Pim Stam, Co-Chairman at the recent GSE Buyers’ Conference, concluded that it was an “excellent opportunity for us to obtain leads and advice from leading members of our business.”
This year’s ‘2nd GSE Buyers’ Conference’, dedicated to the procurement of Ground Support Equipment, took place in Amsterdam on 19th-20th April amidst global tensions and economic uncertainty. Both have deepened since the GSE 2011 inaugural gathering in London.
Armed conflict in the Middle East, concerns over Iran’s nuclear ambitions, and the forthcoming US presidential election have increased perceptions of political risk. The world economy also faces challenges, with the Eurozone debt crisis unresolved and the USA showing only tentative signs of recovery.
“Because these economic and geo-political factors play such a major role in the success of our industry, we must adapt to this ever more challenging environment,” stated Conference Co-Chairman Peter Speck, Vice-President, Head of Corporate Supply & GSE Maintenance Management, Swissport International Ltd & Swissport Group Services LLC, in his opening remarks. “Airlines, ground handlers, airport operators as well as manufacturers and vendors delivering goods and services are all in this together. Hence it is important that we learn from each other and share experiences.”
Sustainability, the promotion of common principles and values, and the importance of aviation ethics nevertheless figured high on the agenda. Yet as Conference Co-chairman Pim Stam, Director Procurement Ground Operations France and the Netherlands, Air France/KLM, noted, “…in the end we must secure the future financial viability of our organisations.” A frank exchange of views among industry leaders and practitioners, aimed at promoting long-term if ethically-based prosperity, was thus a prominent conference aim.
Other goals included creating a forum for debate on all aspects of GSE procurement from a global perspective, improving safety and ecological standards in the manufacture and operation of GSE, improving management of airside assets, sharing industry know-how, and enabling people involved in buying, selling, inventing, designing, manufacturing and using GSE to meet. Topics ranged from ‘GSE Procurement Methods’ to ‘Going Green’ and ‘Aircraft De-icing’ to ‘Managing Maintenance When Money Matters.’ Yet some of the most fruitful discourse, and the opportunity to make invaluable contacts, occurred over evening dinner and drinks – as is the way of the world.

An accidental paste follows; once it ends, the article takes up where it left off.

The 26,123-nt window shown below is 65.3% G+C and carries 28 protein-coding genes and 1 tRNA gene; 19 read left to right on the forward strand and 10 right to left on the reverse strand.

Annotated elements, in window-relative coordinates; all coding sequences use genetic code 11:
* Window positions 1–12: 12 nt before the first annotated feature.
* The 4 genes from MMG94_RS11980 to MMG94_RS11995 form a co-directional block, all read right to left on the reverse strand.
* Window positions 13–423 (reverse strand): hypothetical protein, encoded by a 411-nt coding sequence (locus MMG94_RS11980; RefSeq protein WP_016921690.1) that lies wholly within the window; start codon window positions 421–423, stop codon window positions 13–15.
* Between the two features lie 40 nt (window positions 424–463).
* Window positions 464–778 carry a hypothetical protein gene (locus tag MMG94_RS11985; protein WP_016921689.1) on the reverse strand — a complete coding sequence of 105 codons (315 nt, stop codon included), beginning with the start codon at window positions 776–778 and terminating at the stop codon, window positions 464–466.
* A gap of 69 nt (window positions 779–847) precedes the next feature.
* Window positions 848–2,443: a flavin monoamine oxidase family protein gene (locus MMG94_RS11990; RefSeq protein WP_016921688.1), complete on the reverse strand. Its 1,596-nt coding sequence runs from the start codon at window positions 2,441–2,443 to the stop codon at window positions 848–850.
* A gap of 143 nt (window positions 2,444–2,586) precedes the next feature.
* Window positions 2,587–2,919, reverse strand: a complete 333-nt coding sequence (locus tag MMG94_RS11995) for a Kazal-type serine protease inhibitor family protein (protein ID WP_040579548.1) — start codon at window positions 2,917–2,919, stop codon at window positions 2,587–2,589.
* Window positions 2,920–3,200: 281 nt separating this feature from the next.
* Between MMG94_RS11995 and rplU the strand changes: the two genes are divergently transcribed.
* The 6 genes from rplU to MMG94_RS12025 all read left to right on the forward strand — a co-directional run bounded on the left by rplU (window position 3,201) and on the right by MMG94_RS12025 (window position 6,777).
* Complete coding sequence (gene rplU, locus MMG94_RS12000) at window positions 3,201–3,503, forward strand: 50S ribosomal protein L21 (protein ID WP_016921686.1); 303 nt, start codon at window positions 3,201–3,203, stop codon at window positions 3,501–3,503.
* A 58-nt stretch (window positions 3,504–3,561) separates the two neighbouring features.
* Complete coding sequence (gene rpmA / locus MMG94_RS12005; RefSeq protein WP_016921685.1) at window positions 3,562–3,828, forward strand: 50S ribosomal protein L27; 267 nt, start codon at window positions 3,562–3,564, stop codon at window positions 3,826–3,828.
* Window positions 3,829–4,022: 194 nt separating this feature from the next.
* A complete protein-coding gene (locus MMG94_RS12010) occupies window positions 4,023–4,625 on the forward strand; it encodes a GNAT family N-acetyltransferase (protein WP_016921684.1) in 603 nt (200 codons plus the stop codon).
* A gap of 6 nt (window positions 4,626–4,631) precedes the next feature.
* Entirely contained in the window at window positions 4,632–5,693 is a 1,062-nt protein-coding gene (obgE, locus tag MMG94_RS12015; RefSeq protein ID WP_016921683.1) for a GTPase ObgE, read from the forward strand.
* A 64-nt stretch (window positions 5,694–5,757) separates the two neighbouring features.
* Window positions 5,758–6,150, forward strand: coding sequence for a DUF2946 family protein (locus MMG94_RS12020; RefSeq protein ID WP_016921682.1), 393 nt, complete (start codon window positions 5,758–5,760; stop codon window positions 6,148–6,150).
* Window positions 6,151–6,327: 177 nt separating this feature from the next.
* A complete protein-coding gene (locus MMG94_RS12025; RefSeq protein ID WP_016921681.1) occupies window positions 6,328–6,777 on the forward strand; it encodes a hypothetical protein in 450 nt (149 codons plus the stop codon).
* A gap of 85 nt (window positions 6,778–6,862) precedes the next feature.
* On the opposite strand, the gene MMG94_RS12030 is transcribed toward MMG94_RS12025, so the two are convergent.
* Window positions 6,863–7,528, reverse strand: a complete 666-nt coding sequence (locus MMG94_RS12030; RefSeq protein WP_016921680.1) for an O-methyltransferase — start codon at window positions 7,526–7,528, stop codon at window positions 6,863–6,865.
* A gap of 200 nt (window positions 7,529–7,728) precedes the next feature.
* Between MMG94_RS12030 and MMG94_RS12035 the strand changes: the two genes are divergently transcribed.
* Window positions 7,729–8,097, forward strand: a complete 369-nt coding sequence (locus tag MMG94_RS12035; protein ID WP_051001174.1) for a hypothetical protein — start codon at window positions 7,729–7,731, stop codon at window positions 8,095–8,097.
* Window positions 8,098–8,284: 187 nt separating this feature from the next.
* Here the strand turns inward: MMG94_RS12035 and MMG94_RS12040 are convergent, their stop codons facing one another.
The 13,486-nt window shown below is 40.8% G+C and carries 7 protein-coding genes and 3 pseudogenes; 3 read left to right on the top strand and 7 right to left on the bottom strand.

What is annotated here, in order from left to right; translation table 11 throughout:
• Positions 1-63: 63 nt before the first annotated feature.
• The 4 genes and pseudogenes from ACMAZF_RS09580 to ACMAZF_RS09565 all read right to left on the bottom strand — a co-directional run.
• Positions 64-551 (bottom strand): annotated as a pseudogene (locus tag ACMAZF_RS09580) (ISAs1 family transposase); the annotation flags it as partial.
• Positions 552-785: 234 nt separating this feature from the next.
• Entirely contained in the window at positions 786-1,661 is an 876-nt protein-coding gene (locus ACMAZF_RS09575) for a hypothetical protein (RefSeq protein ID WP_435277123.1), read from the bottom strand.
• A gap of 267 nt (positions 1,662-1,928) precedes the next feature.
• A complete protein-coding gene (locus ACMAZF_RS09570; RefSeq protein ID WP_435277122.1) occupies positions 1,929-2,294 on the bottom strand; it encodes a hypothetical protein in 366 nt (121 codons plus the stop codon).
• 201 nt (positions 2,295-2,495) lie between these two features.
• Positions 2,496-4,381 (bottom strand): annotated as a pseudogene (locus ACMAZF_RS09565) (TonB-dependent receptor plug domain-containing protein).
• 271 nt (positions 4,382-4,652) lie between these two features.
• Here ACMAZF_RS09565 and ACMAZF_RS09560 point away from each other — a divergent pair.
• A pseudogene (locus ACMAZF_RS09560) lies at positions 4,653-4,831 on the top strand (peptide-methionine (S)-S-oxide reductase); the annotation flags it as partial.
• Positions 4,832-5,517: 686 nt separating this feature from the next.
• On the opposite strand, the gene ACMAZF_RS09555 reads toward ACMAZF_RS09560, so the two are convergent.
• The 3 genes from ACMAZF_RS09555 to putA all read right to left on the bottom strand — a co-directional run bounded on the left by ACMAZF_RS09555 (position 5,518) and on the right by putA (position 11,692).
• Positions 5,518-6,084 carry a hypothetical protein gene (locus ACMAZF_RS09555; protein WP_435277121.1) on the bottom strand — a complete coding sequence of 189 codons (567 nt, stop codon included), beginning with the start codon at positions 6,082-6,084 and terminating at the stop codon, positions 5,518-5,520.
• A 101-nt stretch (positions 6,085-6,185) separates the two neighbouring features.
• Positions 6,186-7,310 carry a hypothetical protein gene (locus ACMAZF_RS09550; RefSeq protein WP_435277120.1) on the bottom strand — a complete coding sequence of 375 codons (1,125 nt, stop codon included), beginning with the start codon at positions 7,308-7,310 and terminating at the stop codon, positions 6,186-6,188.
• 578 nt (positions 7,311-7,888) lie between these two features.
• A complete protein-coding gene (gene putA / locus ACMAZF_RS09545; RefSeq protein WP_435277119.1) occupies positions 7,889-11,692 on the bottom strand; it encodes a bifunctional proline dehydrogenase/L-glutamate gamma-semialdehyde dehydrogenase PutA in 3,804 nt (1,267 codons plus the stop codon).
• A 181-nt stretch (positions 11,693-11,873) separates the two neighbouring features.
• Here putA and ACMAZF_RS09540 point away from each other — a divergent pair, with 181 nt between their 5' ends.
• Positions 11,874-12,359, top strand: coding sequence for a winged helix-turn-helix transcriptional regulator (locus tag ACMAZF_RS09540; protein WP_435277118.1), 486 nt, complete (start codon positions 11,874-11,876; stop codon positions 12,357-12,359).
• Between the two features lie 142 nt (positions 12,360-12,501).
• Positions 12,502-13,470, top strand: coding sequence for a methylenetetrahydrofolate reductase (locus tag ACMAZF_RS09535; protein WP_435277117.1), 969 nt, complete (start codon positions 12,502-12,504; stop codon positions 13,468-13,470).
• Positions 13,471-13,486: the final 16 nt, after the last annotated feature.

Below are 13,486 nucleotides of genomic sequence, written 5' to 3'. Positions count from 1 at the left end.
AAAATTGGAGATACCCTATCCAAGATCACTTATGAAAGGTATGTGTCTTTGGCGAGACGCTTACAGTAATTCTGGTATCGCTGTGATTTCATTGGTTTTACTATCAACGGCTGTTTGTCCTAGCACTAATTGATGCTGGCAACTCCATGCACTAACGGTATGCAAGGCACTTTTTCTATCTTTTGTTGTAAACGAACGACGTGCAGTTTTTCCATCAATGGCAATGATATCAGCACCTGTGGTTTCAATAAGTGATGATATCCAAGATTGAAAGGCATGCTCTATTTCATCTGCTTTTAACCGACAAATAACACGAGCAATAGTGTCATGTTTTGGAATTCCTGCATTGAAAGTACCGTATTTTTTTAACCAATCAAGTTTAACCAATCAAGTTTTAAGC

Five subjects dominated the conference agenda: Procurement/Leasing and Their Finance; Tracking, Tracing and Managing Mobile Assets; Aircraft De-Icing; Staying Safe; and Going Green. These reflected concerns both over the financial viability, efficacy, security, modernity and future of the sector, and over the safe and environmentally sustainable operation of GSE.
The conference proper opened with a panel discussion comprising GSE buyers experienced in a range of methods to procure new and used equipment, including open tender, e-auctions and preferred suppliers. Speakers deemed data gathering, demonstrations, corporate reference-taking, maintenance costs and analysis of the supplier base as essential to a global overview.
Eric de Harder, General Manager of TCR, a firm supplying long and short-term GSE rental services that include maintenance, fleet management and ramp assistance, highlighted his firm’s progress over 25 years. He argued cogently for GSE leasing solutions, given ownership costs such as maintenance, finance, depreciation and the issue of residual value. Rental companies such as his specialised in asset management and optimisation of the Total Cost of Ownership (TCO). Moreover, he pointed out that less than 50% of TCO of a piece of equipment was linked to the purchase price of that asset. With annual revenues of €75m, an €150m balance sheet, €35m in equity, a presence in 11 countries at 50-plus international airports in Europe and the USA, and clients including independent handling companies, airlines and express freight carriers, TCR is indeed thriving.
Later in the morning, Simon Zitcer, Operations Director, Havaş Europe, discussed ‘GSE procurement from the network procurement point of view: a case study.’ Havaş specialises in airport services, supplying tailored ground handling to airlines and client companies at airports in Northern Europe. The company favours network procurement of new equipment from leading firms and multiple sites, to meet numerous contracts involving many clients. This facilitates cost reductions on GSE and spare parts, the standardisation of network equipment procurement, training and usage, time-savings in terms of quotations and tendering, simplified monitoring and tracking of equipment, and the lowering of administrative overheads. Havaş aims to establish a professional procurement network that will lead and guide companies on all procurement issues.